54 Consequently, the answer to the second and third questions must be that the principle of legal certainty does not preclude, as a general principle of Community law, a Member State from choosing, for the purpose of adopting national measures pursuant to Article 7(1) of Regulation No 3950/92, a procedure whereby a legislative instrument authorises the competent authority, such as a minister, to adopt those measures by means of a decision. That principle requires that the publicity for such measures be of such a nature as to inform the natural or legal persons concerned by the measures of their rights and obligations under them. It is for the national court to determine, on the basis of the facts before it, whether that is the case in the main proceedings.

Decision on costs


Costs

55 The costs incurred by the Commission, which has submitted observations to the Court, are not recoverable. Since these proceedings are, for the parties to the main proceedings, a step in the proceedings pending before the national court, the decision on costs is a matter for that court.

Operative part


On those grounds,

THE COURT (Sixth Chamber),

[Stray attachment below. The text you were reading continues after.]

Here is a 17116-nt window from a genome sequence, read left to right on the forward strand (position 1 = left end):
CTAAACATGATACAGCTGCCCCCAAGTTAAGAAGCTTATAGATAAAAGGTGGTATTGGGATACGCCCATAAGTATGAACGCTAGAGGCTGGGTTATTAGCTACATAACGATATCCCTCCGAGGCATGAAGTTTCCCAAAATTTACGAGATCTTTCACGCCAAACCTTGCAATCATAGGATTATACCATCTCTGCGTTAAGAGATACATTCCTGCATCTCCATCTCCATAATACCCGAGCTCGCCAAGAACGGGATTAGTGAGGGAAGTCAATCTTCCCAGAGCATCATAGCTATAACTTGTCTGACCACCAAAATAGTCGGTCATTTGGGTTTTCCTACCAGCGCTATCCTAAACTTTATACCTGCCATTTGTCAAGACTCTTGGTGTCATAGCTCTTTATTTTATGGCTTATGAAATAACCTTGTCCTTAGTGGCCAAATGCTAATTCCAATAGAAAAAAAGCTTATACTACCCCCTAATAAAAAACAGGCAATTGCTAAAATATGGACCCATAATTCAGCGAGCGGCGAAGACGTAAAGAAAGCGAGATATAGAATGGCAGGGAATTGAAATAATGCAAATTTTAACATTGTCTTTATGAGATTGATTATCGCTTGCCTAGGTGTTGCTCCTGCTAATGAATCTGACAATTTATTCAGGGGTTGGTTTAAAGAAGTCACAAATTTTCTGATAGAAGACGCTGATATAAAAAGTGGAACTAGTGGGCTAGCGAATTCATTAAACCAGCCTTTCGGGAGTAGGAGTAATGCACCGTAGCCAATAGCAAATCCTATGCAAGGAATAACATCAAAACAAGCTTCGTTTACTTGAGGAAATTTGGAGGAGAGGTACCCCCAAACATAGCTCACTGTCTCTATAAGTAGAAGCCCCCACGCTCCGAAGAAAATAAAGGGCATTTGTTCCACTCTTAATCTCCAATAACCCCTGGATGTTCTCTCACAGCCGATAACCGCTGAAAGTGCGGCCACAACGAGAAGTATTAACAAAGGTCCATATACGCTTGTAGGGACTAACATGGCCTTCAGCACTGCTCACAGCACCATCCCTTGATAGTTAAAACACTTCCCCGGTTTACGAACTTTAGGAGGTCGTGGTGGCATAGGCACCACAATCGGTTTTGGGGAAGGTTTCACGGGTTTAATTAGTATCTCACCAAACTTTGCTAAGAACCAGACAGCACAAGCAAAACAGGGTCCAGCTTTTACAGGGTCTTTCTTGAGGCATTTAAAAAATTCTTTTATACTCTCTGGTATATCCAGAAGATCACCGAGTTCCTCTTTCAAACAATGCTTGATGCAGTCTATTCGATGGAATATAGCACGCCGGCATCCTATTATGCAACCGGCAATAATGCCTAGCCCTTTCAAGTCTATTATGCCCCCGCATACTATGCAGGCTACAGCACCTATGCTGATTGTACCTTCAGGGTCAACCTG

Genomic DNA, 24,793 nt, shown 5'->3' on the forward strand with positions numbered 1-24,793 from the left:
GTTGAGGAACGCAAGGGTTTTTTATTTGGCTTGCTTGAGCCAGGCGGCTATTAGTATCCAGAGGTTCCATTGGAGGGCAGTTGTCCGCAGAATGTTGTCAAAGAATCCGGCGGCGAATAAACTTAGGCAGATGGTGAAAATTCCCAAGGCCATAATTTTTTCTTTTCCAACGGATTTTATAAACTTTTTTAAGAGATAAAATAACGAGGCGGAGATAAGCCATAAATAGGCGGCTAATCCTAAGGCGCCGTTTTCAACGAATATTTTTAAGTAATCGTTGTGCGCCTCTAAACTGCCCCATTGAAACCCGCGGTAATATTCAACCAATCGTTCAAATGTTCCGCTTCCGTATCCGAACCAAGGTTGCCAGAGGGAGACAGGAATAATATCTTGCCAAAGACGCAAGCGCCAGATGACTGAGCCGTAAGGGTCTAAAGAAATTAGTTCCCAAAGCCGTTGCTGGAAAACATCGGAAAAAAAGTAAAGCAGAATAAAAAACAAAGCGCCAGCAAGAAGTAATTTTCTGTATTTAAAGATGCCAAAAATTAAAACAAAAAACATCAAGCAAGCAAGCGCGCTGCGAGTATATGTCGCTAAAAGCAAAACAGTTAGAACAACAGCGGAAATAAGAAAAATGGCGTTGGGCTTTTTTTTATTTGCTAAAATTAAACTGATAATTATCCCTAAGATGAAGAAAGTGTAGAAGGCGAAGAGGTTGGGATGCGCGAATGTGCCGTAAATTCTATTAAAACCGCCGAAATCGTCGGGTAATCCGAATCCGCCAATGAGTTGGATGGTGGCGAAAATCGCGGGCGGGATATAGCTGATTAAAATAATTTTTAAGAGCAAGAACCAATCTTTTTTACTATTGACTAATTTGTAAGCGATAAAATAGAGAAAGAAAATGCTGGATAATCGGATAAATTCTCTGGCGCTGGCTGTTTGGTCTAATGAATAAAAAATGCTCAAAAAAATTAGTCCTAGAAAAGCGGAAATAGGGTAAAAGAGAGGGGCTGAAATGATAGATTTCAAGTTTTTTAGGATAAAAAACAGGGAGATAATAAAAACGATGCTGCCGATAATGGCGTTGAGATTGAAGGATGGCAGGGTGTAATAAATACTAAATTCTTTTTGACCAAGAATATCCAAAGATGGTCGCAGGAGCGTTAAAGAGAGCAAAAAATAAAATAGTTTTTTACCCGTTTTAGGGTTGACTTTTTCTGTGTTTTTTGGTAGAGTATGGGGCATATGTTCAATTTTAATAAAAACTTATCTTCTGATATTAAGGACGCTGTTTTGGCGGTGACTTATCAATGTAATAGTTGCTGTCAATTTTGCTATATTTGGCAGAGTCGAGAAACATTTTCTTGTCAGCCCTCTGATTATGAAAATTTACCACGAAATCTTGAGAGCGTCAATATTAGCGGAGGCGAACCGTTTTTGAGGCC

in answer to the questions referred to it by the High Court of 30 July 1999, hereby rules:

(1) When Member States determine, pursuant to the first subparagraph of Article 7(1) of Council Regulation (EEC) No 3950/92 of 28 December 1992 establishing an additional levy in the milk and milk products sector, as amended by Council Regulation (EEC) No 1506/93 of 14 June 1993, the detailed rules under which the reference quantity attached to a holding is to be transferred upon the sale or lease of the holding, they may provide, pursuant to that provision, that part of the reference quantity is not to be transferred with the holding to the producer taking it over but is to be added to the national reserve by means of a clawback mechanism. Such a measure must be adopted and applied:

- in a way which does not compromise the objectives of the common agricultural policy and in particular those of the common organisation of the markets in the milk sector;

- on the basis of objective criteria, and

- in accordance with the general principles of Community law such as, in particular, the principles of legal certainty and protection of legitimate expectations, proportionality, non-discrimination and respect for fundamental rights.

(2) The principle of legal certainty does not preclude, as a general principle of Community law, a Member State from choosing, for the purpose of adopting national measures pursuant to Article 7(1) of Regulation No 3950/92, a procedure whereby a legislative instrument authorises the competent authority, such as a minister, to adopt those measures by means of a decision. That principle requires that the publicity for such measures be of such a nature as to inform the natural or legal persons concerned by the measures of their rights and obligations under them. It is for the national court to determine, on the basis of the facts before it, whether that is the case in the main proceedings.